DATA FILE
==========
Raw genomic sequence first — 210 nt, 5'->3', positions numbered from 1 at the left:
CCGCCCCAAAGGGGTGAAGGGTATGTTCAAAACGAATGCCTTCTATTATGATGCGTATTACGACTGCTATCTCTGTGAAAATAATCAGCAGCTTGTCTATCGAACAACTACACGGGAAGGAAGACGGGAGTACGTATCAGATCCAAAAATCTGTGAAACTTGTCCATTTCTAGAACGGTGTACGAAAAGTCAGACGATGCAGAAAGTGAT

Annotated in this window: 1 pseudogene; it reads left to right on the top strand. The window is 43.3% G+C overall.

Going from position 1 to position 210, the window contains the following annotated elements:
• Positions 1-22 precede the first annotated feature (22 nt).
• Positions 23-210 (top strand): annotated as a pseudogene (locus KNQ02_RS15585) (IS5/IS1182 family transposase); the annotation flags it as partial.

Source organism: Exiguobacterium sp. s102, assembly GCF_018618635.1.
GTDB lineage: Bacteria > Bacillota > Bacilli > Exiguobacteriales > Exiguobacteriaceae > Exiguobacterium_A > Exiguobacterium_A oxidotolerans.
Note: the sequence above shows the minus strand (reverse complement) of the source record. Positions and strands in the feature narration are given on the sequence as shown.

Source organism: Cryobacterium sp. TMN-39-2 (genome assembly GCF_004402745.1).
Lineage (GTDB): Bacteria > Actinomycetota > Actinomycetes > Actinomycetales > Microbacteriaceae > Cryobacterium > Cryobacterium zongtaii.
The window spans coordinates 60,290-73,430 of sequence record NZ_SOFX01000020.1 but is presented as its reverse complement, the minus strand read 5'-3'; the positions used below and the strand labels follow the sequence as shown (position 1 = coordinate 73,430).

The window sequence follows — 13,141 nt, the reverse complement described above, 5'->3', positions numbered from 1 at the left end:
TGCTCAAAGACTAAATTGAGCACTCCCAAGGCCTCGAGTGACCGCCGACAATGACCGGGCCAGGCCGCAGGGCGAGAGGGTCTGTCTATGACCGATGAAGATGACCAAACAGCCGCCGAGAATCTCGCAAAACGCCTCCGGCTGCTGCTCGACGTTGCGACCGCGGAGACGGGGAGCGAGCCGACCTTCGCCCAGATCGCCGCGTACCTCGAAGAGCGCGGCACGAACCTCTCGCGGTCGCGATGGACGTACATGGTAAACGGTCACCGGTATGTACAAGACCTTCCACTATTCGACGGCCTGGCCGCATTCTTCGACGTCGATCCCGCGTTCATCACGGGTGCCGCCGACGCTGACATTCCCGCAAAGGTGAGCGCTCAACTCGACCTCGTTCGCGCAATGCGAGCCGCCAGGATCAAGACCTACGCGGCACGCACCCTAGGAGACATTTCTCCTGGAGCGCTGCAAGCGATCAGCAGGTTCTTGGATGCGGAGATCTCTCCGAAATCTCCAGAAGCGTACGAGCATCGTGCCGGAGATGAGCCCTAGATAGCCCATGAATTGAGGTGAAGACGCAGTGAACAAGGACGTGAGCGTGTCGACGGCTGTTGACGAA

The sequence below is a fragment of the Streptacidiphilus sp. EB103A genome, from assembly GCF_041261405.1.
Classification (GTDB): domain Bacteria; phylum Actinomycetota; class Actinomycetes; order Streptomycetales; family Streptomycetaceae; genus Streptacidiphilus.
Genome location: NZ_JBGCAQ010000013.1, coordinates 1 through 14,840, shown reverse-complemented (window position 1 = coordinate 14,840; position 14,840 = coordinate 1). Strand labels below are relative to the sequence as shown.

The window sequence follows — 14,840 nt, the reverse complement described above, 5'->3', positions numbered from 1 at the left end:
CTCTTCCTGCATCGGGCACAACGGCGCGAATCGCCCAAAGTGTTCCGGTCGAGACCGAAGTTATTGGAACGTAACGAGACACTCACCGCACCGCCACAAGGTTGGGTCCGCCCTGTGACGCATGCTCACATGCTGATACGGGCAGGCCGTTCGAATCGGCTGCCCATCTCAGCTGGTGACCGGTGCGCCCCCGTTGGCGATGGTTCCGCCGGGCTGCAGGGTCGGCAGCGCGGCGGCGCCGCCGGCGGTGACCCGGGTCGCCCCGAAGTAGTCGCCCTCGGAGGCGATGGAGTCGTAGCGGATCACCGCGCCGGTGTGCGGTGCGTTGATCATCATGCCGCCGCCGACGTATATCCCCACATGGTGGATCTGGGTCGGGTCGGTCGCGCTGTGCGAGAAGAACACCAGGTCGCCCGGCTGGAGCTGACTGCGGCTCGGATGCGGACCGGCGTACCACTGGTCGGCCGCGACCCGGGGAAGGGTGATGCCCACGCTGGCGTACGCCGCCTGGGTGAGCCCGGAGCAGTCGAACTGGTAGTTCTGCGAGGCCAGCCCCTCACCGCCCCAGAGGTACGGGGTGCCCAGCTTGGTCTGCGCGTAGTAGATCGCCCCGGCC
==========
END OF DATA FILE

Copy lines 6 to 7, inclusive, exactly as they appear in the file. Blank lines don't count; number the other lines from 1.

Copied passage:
• Positions 23-210 (top strand): annotated as a pseudogene (locus KNQ02_RS15585) (IS5/IS1182 family transposase); the annotation flags it as partial.

Source organism: Exiguobacterium sp. s102, assembly GCF_018618635.1.